CHICAGO (Reuters) – Women treated for high blood pressure with a drug combination that included a calcium channel blocker had a higher risk of death than those given other drug therapies, a study said on Tuesday.
The overall risk of heart-related death was low among the more than 30,000 post-menopausal women included in the six-year study, but the highest mortality rate was among the 1,223 women taking both a calcium channel blocker and a diuretic.
Thirty-one of the 1,223 women on that drug combination died from cardiovascular disease, representing an 85-percent higher risk of death compared to women taking a diuretic and a beta-blocker. Diuretics and beta-blockers are older classes of hypertension drugs.
Also included in the study were women taking ACE inhibitors, a newer class of hypertension drugs, which did not carry an elevated mortality risk when taken in combination with a diuretic.
In many cases, doctors prescribe different classes of blood pressure drugs in combination, one often a diuretic that increases urine flow and flushes the system.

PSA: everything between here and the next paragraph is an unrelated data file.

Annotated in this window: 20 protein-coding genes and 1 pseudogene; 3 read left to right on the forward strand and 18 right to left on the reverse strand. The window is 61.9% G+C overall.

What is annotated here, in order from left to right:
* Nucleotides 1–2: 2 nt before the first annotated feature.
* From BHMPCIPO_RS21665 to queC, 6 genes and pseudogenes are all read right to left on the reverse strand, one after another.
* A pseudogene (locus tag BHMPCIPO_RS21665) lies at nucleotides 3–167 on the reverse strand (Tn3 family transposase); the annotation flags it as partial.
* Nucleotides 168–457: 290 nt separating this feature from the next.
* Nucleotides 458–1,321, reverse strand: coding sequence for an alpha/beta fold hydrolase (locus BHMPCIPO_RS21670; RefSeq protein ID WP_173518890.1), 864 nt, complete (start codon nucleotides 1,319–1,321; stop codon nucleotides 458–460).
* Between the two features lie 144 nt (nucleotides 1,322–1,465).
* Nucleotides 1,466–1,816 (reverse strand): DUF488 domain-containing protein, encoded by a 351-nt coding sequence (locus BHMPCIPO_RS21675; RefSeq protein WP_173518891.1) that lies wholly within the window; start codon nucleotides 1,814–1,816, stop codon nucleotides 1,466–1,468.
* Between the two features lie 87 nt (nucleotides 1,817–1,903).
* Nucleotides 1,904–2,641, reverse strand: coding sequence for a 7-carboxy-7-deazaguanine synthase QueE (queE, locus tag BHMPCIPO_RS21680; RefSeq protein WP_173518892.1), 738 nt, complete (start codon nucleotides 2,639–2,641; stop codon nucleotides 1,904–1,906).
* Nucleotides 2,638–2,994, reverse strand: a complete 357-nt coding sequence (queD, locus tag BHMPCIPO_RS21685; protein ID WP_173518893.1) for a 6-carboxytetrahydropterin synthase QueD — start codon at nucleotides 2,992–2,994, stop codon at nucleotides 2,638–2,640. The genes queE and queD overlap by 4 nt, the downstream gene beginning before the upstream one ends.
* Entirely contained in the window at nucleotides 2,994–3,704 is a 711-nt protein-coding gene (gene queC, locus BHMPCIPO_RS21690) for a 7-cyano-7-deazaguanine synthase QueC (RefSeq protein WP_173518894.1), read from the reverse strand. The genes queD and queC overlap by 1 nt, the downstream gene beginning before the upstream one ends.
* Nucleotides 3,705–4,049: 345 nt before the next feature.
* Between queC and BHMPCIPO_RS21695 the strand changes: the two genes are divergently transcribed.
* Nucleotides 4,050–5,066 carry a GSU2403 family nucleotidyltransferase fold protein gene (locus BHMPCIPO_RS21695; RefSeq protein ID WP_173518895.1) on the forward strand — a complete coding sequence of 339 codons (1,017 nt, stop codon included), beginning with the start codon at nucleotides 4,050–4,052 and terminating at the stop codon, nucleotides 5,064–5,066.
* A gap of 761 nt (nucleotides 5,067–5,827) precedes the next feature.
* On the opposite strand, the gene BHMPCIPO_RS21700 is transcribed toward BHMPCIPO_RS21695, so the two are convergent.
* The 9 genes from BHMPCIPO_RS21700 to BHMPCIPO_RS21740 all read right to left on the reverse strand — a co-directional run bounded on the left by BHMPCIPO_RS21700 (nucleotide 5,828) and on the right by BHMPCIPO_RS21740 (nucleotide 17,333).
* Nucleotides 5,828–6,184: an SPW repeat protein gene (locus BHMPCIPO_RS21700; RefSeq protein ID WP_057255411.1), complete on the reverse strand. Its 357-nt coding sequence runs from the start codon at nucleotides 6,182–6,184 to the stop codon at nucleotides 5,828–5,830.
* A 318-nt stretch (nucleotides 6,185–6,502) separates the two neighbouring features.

A little more than one-third of the women in the study were taking a single drug and their risk of dying from cardiovascular disease was lower than those taking the diuretic-calcium channel blocker combination.
“A woman should go to her doctor and ask, why am I on this particular combination, and is this the best combination for me?” said Sylvia Wassertheil-Smoller of the Albert Einstein College of Medicine, author of the study in this week’s issue of the Journal of the American Medical Association.
She said two drawbacks to the study were that it was observational, not controlled, so the drugs were not assigned randomly; and all the participants were women aged 50 to 79 so its conclusions might not apply to younger patients.
Roughly 50 million Americans have high blood pressure, a condition that stresses the cardiovascular system and can lead to heart attacks and strokes.
Last week, another study that examined a calcium channel blocker in combination with an ACE inhibitor was stopped early because the drugs offered patients a much better chance of avoiding heart attack and stroke than older pills. That study was sponsored by drug maker Pfizer Inc .